Endgame Directors Justify Sacrifice Of Black Widow
'Avengers: Endgame' has become a worldwide box office sensation and a fan favorite. But one aspect that has divided opinion amongst supporters is in regards to the only female founding member of the Avengers: Black Widow/Natasha Romanoff (Scarlett Johansson).
Mid-way through the movie, as the Avengers journey through time via the Quantum Realm to get the Infinity Stones, Black Widow and Ronin/Clint Barton (Jeremy Renner) are given the responsibility of getting the Soul Stone from the planet of Vorimir.
Once there, the duo realizes after discussing with the Red Skull that the only way to obtain the Soul Stone is through the sacrifice of a life - "a soul for a soul." Old pals Romanoff and Barton then slug it out for who will sacrifice themselves, with Black Widow going over the side of the cliff and Ronin tackling her and hanging over the side holding her. An at-peace Natasha let go and fell to her death, allowing Clint Barton to get the Soul Stone.
Some enthusiasts questioned the decision to kill the only female founding Avenger in the Marvel Cinematic Universe and the reasoning behind it. Since Clint Barton had a family and she did not (it was earlier disclosed in 'Avengers: Age of Ultron' that she was sterilized by the Red Room Academy), he was the one that lived on.
In a Conversation with Entertainment Weekly, directors Joe and Anthony Russo explained how unique the sequence was to make.
"It’s a fight to see who’s going to kill themselves. It’s a crazy concept for a scene. And as you’ve seen in The Avengers, she’s a better fighter than he is. So when it comes down to a fight between the two of them, she wins," Joe Russo said.
The Russo Brothers also talked about the tormented emotions at play in the scene for both characters.
"We open the movie on [Hawkeye’s] family. She reminds him of it in the scene. They both may have the mission in that moment where, ‘I’m not going to let you kill yourself,’ but Hawkeye has mixed agendas there, which I feel takes the edge off his focus in a way that she doesn’t," Anthony Russo said. Joe added,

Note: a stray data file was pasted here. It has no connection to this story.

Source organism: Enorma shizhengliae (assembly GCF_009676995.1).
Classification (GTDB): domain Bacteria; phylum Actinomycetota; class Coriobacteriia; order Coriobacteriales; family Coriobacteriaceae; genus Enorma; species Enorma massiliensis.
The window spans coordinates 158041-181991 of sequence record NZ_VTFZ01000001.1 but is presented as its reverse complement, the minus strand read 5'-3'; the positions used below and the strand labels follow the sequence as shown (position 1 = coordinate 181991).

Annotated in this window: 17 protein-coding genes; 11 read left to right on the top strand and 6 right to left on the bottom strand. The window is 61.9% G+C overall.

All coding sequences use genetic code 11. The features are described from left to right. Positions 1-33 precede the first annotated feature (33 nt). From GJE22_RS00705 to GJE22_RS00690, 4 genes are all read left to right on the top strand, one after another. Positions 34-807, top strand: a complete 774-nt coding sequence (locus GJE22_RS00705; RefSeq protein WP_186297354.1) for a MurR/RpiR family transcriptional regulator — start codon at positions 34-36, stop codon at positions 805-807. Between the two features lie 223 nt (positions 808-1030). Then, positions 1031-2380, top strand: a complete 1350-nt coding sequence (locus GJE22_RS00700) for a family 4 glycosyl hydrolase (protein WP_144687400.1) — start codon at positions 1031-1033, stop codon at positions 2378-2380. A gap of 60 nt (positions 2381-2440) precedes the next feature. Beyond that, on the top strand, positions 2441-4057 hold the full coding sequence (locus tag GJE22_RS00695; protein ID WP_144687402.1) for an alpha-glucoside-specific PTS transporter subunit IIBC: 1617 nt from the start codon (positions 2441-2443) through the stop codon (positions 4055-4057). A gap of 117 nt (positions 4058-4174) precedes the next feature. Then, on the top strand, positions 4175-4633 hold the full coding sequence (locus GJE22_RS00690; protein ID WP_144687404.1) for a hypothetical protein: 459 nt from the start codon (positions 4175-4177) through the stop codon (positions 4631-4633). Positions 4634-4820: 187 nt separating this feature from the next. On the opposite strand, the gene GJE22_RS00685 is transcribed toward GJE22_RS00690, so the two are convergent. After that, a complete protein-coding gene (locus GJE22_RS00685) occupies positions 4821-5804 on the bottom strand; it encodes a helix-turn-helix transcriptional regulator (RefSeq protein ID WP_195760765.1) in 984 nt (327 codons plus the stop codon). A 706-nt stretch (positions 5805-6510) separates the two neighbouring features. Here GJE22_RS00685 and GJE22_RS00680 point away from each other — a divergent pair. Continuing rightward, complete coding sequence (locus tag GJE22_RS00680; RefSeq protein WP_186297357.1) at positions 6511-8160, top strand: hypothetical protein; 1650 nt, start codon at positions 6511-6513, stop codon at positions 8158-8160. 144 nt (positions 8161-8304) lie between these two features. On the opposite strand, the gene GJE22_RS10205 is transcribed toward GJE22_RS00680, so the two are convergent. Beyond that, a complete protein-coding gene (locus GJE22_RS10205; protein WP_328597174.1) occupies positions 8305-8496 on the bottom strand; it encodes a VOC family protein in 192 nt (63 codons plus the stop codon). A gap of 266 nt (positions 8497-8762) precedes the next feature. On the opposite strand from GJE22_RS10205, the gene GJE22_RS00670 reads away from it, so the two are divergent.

"To me it is one of the sadder scenes in the movie because it is really putting two people in a Sophie’s Choice, putting two people in the position where, do you let your friend die or do you die?"
The TV directors also made clear why this act of self-sacrifice was the correct move for Natasha's story arc.
"The theme of the movie is, can you change your destiny, and what does it cost to do it? And are you willing to pay that cost?" Joe said.
"It’s a resounding yes from the Avengers. In [Infinity War] they said, ‘We don’t trade lives,’ and there was a desire to protect. And in this movie, there is now a desire to sacrifice in order to accomplish the goal.
"I think that that’s a natural progression, right? ‘Well, the first thing we’re going to do is try to protect everybody.’ And then when you realize it can’t work that way, then true heroes step up and are willing to sacrifice for the greater good."
Finally, the duo revealed how they considered 'Avengers: Endgame' to conclude an arc set up by Natasha Romanoff's role in their earlier movie 'Captain America: The Winter Soldier'.
"Natasha is a character whose identity was as a villain, prior to becoming a hero," said Joe Russo.
"In The Winter Soldier, that is an issue for Cap, because she still dabbles in shades of gray, and he’s a black-and-white guy.
"If you go back and look at that film, there is a scene between the two of them where she says, ‘I’m struggling with my identity, and I want people to trust me because I want to be part of a family,’ and he says ‘I trust you.’ They’re growing, she is growing to become part of this unit, and I think that she is learning the true value of community."
The controversy around Black Widow’s death was further kindled by the film’s notably different treatment of its other fallen hero, Tony Stark, whose big burial sequence at the end of the film makes Natasha’s death look downplayed by comparison.
But for what it’s worth, while Iron Man’s story ends with 'Avengers: Endgame', Black Widow will be getting the attention all to herself next year when her long-awaited solo debut hits theaters.
Considering the fact that Natasha Romanoff has been a fixture of the MCU for nearly a decade—and she spent much of that time as the franchise’s only female hero, do you think 'Avengers: Endgame' failed her? Being the only female founding member of the Avengers, do you think she deserved some sort of ceremonial funeral? Let us know your thoughts on this in the comments and please share this article with other Avengers fans so they can share their opinions too.